"The Day the Violence Died" is the eighteenth episode of The Simpsons' seventh season and originally aired on March 17, 1996. It was written by John Swartzwelder and directed by Wesley Archer. Kirk Douglas guest stars as Chester J. Lampwick, Alex Rocco as Roger Meyers Jr., Jack Sheldon as an anthropomorphic constitutional amendment, Suzanne Somers as herself, and Phil Hartman as Lionel Hutz. The end of the episode features Lester and Eliza, versions of Bart and Lisa Simpson that appeared in The Tracey Ullman Show in the 1980s.

In the episode, Bart meets Chester J. Lampwick, who claims and successfully proves that he is the creator of Itchy from The Itchy & Scratchy Show. Lampwick sues Itchy and Scratchy Studios, the owner of the Itchy and Scratchy characters, which he claims stole his idea. After the studio awards Lampwick a US$ 800 billion settlement, it is forced into bankruptcy and shuts down. When the The Itchy & Scratchy Show is replaced by a parody of Schoolhouse Rock!'s "I'm Just a Bill" segment, Bart and Lisa try to bring the show back. They find a legal precedent that could help their cause, but before they can contact the studio, Lester and Eliza save the day instead.

The episode finished 47th in ratings for the week of March 11–17, 1996 with a 9.2 Nielsen rating. It was the highest-rated show on the Fox network that week. The episode received a generally positive reception from television critics. DVD Movie Guide and the Los Angeles Daily News enjoyed the episode's focus on The Itchy & Scratchy Show. Criticism of the episode focused on its observations of generic television shows.


It's the 75th Anniversary of Itchy and Scratchy and Bart, Lisa and Homer go to the Itchy and Scratchy Parade. Bart follows it to "Bum Town", where he meets a homeless man named Chester, who claims that he created Itchy of the Itchy & Scratchy cartoons, and cartoon violence. As proof, Chester shows Bart and Milhouse an animated short that he made, in which Itchy is the star, and goes about his usual violent tendencies. Bart now believes Chester, but the nitrate print of the film catches fire, eliminating their only proof.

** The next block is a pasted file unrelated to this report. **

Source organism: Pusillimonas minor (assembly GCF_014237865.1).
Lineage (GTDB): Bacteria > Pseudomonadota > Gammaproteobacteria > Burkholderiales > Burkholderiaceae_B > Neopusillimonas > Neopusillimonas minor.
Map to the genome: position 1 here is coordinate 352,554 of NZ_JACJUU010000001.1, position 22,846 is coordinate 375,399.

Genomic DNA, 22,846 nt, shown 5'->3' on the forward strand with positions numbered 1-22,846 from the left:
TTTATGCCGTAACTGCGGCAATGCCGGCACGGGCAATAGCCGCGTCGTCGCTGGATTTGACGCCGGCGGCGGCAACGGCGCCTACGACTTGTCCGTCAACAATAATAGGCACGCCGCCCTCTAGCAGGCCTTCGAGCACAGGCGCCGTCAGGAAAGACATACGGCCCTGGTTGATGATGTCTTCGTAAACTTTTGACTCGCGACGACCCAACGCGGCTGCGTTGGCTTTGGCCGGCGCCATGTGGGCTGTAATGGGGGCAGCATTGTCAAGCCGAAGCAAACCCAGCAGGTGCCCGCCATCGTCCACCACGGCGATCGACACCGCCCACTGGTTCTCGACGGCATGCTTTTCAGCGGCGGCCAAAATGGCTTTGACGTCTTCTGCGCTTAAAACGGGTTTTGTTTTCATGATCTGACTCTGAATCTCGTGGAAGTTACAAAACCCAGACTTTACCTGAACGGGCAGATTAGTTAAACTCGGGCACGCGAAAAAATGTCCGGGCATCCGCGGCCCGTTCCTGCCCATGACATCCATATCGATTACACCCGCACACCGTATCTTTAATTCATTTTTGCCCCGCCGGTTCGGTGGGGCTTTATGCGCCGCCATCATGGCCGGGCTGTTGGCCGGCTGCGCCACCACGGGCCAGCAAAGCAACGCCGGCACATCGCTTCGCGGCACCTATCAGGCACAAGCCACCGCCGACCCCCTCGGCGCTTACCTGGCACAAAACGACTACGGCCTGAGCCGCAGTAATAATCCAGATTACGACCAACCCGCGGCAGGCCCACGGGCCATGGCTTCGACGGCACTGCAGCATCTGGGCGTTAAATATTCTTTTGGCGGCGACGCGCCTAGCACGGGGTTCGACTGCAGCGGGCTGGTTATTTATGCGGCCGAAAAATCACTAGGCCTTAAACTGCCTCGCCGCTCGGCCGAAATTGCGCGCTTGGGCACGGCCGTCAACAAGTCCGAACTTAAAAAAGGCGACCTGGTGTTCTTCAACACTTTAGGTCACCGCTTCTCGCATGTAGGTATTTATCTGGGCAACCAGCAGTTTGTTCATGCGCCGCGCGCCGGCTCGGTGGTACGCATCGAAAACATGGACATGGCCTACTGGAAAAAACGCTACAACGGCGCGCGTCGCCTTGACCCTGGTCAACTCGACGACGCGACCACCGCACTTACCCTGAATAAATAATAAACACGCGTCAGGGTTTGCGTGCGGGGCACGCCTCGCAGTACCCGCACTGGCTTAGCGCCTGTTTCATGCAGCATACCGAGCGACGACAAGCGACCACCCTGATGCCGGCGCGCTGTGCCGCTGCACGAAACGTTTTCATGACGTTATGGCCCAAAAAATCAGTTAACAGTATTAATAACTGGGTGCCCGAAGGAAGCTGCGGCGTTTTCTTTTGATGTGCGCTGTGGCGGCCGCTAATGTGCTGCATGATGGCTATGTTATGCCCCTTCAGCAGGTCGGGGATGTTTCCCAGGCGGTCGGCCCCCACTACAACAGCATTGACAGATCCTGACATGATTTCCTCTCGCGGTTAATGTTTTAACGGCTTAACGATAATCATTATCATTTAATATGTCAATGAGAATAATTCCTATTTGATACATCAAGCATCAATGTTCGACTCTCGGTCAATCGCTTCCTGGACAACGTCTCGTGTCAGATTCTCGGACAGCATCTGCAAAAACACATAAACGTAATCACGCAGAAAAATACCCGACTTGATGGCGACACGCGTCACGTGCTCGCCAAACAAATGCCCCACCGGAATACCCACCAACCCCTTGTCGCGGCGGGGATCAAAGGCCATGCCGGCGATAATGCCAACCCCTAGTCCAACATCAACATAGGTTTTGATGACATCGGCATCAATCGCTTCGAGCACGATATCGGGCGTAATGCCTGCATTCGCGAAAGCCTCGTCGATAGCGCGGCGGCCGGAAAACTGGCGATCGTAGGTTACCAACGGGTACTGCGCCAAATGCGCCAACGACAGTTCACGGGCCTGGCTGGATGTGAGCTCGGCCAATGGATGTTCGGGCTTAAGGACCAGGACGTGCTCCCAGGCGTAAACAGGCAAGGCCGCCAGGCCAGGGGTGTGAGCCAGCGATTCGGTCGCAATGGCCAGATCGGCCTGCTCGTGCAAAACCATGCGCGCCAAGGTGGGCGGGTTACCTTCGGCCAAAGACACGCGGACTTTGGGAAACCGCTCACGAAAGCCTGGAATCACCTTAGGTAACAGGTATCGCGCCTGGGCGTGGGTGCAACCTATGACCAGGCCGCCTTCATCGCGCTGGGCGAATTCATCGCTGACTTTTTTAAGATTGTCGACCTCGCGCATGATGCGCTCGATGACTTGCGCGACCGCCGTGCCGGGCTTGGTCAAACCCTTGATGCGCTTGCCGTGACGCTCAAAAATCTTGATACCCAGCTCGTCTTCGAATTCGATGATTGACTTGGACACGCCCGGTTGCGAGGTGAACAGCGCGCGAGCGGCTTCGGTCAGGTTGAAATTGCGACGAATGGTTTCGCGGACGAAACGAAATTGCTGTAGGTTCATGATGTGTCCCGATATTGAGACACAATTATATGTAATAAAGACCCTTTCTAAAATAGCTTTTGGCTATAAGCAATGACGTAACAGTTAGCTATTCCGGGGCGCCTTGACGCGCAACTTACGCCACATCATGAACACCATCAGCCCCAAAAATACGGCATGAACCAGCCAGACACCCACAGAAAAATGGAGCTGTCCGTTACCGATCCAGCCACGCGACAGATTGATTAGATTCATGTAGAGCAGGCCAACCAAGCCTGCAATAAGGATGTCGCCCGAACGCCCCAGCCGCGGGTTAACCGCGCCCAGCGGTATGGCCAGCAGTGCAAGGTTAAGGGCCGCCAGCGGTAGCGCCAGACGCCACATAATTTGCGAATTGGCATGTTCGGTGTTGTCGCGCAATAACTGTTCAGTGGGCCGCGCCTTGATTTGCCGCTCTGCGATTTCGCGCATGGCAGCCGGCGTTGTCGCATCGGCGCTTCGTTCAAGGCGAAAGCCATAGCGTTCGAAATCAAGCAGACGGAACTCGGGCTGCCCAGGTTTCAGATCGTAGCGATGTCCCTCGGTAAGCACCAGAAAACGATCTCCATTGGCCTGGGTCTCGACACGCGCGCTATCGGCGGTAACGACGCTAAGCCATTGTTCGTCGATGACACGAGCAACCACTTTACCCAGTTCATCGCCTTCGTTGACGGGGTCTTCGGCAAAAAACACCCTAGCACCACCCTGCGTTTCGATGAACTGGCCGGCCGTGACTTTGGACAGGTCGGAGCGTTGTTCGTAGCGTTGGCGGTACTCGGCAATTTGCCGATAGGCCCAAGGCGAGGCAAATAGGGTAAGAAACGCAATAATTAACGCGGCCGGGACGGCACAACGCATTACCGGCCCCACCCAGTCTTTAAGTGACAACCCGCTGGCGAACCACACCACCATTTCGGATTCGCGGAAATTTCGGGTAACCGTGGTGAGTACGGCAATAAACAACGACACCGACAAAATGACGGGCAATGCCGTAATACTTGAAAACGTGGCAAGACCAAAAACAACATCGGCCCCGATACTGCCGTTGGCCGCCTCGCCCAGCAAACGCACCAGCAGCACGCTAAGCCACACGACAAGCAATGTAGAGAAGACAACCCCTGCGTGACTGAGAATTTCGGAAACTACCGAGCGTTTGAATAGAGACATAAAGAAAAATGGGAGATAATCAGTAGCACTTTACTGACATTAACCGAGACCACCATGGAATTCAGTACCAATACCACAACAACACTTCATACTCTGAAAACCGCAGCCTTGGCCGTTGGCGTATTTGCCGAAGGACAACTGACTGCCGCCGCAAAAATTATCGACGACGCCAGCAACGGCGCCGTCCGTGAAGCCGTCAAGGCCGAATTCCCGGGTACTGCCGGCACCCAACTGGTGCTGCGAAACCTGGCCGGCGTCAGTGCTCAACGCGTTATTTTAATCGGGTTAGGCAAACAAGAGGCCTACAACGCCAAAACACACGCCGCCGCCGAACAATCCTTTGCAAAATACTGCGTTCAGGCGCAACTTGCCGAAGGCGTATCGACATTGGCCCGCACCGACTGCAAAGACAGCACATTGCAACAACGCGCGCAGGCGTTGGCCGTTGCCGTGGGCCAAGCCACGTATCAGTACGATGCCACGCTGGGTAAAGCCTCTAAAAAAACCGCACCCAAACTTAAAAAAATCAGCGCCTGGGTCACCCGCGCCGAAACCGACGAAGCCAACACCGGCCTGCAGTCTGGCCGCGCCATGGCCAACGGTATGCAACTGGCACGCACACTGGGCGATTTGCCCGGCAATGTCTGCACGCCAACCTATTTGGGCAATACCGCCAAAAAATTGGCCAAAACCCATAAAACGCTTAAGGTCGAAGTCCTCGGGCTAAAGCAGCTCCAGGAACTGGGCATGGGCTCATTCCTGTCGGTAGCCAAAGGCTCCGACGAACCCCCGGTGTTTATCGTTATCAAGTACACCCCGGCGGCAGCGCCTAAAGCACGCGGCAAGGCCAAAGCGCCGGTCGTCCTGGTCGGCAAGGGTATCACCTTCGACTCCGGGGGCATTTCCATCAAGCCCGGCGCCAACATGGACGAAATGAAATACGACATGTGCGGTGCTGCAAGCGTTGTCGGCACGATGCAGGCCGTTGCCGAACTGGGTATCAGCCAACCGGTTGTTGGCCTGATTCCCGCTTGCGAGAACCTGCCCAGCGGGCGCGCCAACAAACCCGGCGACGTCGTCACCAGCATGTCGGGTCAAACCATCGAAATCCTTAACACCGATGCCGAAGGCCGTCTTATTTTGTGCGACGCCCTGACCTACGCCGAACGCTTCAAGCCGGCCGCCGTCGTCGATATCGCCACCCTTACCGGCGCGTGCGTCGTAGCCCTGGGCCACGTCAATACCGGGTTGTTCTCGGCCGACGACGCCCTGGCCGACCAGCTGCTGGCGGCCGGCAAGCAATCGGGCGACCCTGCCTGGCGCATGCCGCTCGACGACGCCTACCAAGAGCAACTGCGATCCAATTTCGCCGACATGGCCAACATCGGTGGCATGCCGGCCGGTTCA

Even so, Bart decides to help Chester. Chester moves in but things turn bad when Chester and Grampa get into a fist-fight which lasts a third of the episode. When Bart and Chester try to prove that Chester created the cartoon to the C.E.O of Itchy and Scratchy, Roger Meyers Jr., they are thrown out by security. They decide to take it to court. During the trial, Krusty and Chester get into a fist-fight. The Itchy and Scratchy company have much better lawyers (obviously) than the children and Chester. The case seems to be over, due to the fact that Chester has not presented any evidence. However, thanks to Homer lending him $750, Bart quickly runs to the local comic shop, and returns with a framed image of Itchy, which he recognized from Lampwick's cartoon. When Bart removes the image from the frame, an autograph is evident, in which Lampwick dedicated the image to Roger Meyers Sr., encouraging him to keep drawing. The date on the signature also predates Itchy's first appearance in 'Steamboat Itchy'.

With the revelation that his father stole Itchy, along with any every other cartoon the studio owned, Even though Meyers Jr tries to make a last ditch plea that all cartoons borrow from other sources ("If it wasn't for The Honeymooners, we never would have had The Flintstones. If someone hadn't made Sergeant Bilko, there'd be no Top Cat!") Chester wins the case, and the Itchy and Scratchy company pays him his requested sum of $800 million. Bart is happy for Chester, but becomes saddened when he realizes that by helping Chester, he has bankrupted and shut down the production company for Itchy & Scratchy. He and Lisa try to solve the problem, but are shocked when they find out the problem has already been solved, along with other problems, by two other (similar-looking) kids; Lester and Eliza.

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